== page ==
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View Diary: Daily Kos Elections Live Digest: 1/8 (342 comments)

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  •  Hold it (0+ / 0-)

    I feel like you're giving short shrift to TR. He implemented some of the most important progressive reforms, right?

    Formerly Pan on Swing State Project

    by MichaelNY on Tue Jan 08, 2013 at 12:24:28 PM PST

    [ Parent ]

    •  Compared to McKinley anyone was progressive (4+ / 0-)

      And while yes, TR's administration does deserve some credit, particularly with things like the Pure Food and Drug Act, the Wilson era economic reforms were much stronger (setting aside civil rights which was a huge step backwards).  Things like the Clayton Antitrust Act, the Federal Reserve Act, the direct election of senators, etc. etc. were all much more effective and progressive than the previous reforms.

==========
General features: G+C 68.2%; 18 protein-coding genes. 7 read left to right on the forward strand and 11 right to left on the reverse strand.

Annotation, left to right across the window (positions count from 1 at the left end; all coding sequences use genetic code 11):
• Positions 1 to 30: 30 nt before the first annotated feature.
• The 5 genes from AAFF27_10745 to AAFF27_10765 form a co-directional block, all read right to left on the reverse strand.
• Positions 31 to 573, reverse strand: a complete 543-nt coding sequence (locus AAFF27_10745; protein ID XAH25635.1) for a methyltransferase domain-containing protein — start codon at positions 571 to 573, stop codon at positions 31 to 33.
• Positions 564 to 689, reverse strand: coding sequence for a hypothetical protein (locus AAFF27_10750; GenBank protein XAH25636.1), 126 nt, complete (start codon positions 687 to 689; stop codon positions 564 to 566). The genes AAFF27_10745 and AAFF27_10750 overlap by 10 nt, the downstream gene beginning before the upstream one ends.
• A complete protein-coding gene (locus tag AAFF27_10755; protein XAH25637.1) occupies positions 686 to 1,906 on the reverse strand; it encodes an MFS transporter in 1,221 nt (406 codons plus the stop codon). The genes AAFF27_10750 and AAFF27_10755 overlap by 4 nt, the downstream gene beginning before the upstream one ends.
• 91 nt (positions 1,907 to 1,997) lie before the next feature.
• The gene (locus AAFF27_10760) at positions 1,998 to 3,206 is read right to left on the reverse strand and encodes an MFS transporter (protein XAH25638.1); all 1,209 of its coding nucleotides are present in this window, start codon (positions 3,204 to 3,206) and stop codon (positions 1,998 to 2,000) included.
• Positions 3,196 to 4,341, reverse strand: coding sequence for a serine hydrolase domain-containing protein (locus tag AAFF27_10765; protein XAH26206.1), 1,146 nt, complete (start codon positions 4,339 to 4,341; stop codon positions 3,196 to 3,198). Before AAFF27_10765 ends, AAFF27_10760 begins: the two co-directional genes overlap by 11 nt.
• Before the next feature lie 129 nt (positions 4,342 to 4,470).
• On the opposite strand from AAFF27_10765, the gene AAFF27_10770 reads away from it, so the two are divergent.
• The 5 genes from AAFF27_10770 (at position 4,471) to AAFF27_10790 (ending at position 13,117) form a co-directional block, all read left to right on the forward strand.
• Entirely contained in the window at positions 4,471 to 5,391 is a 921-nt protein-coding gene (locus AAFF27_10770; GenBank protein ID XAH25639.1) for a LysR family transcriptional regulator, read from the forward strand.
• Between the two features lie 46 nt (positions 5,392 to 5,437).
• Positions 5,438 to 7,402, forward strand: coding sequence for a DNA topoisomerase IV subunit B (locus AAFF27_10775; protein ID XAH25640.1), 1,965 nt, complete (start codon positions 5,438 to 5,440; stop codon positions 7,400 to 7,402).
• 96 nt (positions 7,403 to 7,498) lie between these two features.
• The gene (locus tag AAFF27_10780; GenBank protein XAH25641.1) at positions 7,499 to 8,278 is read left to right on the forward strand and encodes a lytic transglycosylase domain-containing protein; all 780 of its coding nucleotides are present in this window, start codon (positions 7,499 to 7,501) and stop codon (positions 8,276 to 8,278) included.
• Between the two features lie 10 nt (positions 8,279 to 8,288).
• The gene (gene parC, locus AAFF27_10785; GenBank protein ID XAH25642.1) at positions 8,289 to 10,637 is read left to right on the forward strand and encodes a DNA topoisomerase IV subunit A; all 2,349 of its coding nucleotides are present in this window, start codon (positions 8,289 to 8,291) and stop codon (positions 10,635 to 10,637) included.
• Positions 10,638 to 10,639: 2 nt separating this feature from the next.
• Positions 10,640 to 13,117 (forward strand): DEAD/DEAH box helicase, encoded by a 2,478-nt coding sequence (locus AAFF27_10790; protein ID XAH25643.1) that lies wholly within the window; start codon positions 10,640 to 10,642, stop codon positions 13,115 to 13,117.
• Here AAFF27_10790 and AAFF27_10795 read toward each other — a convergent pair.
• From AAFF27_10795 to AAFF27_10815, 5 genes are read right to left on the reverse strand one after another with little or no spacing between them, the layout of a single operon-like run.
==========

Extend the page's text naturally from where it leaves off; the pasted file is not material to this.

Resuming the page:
NC-06/NC-04; -9.12, -8.62; Yellow Dog Democrat

      by sawolf on Tue Jan 08, 2013 at 12:29:37 PM PST

      [ Parent ]

      •  Not all of TR's suggested reforms (1+ / 0-)
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        were put into effect. He was the first to campaign for universal health care, but that was during his third, unsuccessful presidential campaign that led to the election of Wilson. Correct me if I'm wrong, but I don't believe Wilson tried to get any universal health coverage.

        Here, from Wikipedia, are some of the progressive reforms TR effectuated:

        Once President, Roosevelt worked to increase the regulatory power of the federal government. Regulation of railroads was strengthened by the Elkins Act (1903) and especially the Hepburn Act of 1906, which had the effectively favored merchants over the railroads. Under the president's leadership, the Attorney General brought forty-four suits against monopolies. Notably, J.P. Morgan's Northern Securities Company a huge railroad combination, was broken up. To raise the visibility of labor and management issues onto the federal stage, he established the new Department of Commerce and Labor.[12]